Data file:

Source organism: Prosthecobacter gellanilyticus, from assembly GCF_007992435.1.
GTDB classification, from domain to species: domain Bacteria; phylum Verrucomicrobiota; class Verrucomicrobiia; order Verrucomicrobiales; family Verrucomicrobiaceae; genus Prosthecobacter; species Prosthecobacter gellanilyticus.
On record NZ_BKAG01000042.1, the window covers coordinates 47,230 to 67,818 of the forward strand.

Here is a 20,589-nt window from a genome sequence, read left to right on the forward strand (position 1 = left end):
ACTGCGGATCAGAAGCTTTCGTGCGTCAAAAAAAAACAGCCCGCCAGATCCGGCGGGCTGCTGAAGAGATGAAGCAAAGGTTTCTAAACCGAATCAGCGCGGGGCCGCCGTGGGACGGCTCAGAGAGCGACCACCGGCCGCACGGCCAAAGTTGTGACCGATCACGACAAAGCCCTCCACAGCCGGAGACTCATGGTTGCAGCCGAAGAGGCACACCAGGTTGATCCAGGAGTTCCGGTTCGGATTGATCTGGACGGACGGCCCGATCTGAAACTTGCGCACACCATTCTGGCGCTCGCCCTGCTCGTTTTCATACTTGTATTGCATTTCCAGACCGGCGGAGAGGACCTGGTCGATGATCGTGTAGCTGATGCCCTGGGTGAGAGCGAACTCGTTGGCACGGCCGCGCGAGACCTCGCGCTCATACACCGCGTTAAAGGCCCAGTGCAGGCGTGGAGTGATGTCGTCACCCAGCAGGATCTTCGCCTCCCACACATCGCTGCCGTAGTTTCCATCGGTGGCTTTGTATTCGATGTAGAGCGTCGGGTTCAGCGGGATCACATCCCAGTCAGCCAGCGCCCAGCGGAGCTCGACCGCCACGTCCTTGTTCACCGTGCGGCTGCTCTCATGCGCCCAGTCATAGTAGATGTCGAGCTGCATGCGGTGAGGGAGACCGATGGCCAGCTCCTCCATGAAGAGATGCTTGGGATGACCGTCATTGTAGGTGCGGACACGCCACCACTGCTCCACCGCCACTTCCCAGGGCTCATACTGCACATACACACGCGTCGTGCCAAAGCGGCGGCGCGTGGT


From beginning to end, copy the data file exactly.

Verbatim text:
Source organism: Prosthecobacter gellanilyticus, from assembly GCF_007992435.1.
GTDB classification, from domain to species: domain Bacteria; phylum Verrucomicrobiota; class Verrucomicrobiia; order Verrucomicrobiales; family Verrucomicrobiaceae; genus Prosthecobacter; species Prosthecobacter gellanilyticus.
On record NZ_BKAG01000042.1, the window covers coordinates 47,230 to 67,818 of the forward strand.

Here is a 20,589-nt window from a genome sequence, read left to right on the forward strand (position 1 = left end):
ACTGCGGATCAGAAGCTTTCGTGCGTCAAAAAAAAACAGCCCGCCAGATCCGGCGGGCTGCTGAAGAGATGAAGCAAAGGTTTCTAAACCGAATCAGCGCGGGGCCGCCGTGGGACGGCTCAGAGAGCGACCACCGGCCGCACGGCCAAAGTTGTGACCGATCACGACAAAGCCCTCCACAGCCGGAGACTCATGGTTGCAGCCGAAGAGGCACACCAGGTTGATCCAGGAGTTCCGGTTCGGATTGATCTGGACGGACGGCCCGATCTGAAACTTGCGCACACCATTCTGGCGCTCGCCCTGCTCGTTTTCATACTTGTATTGCATTTCCAGACCGGCGGAGAGGACCTGGTCGATGATCGTGTAGCTGATGCCCTGGGTGAGAGCGAACTCGTTGGCACGGCCGCGCGAGACCTCGCGCTCATACACCGCGTTAAAGGCCCAGTGCAGGCGTGGAGTGATGTCGTCACCCAGCAGGATCTTCGCCTCCCACACATCGCTGCCGTAGTTTCCATCGGTGGCTTTGTATTCGATGTAGAGCGTCGGGTTCAGCGGGATCACATCCCAGTCAGCCAGCGCCCAGCGGAGCTCGACCGCCACGTCCTTGTTCACCGTGCGGCTGCTCTCATGCGCCCAGTCATAGTAGATGTCGAGCTGCATGCGGTGAGGGAGACCGATGGCCAGCTCCTCCATGAAGAGATGCTTGGGATGACCGTCATTGTAGGTGCGGACACGCCACCACTGCTCCACCGCCACTTCCCAGGGCTCATACTGCACATACACACGCGTCGTGCCAAAGCGGCGGCGCGTGGT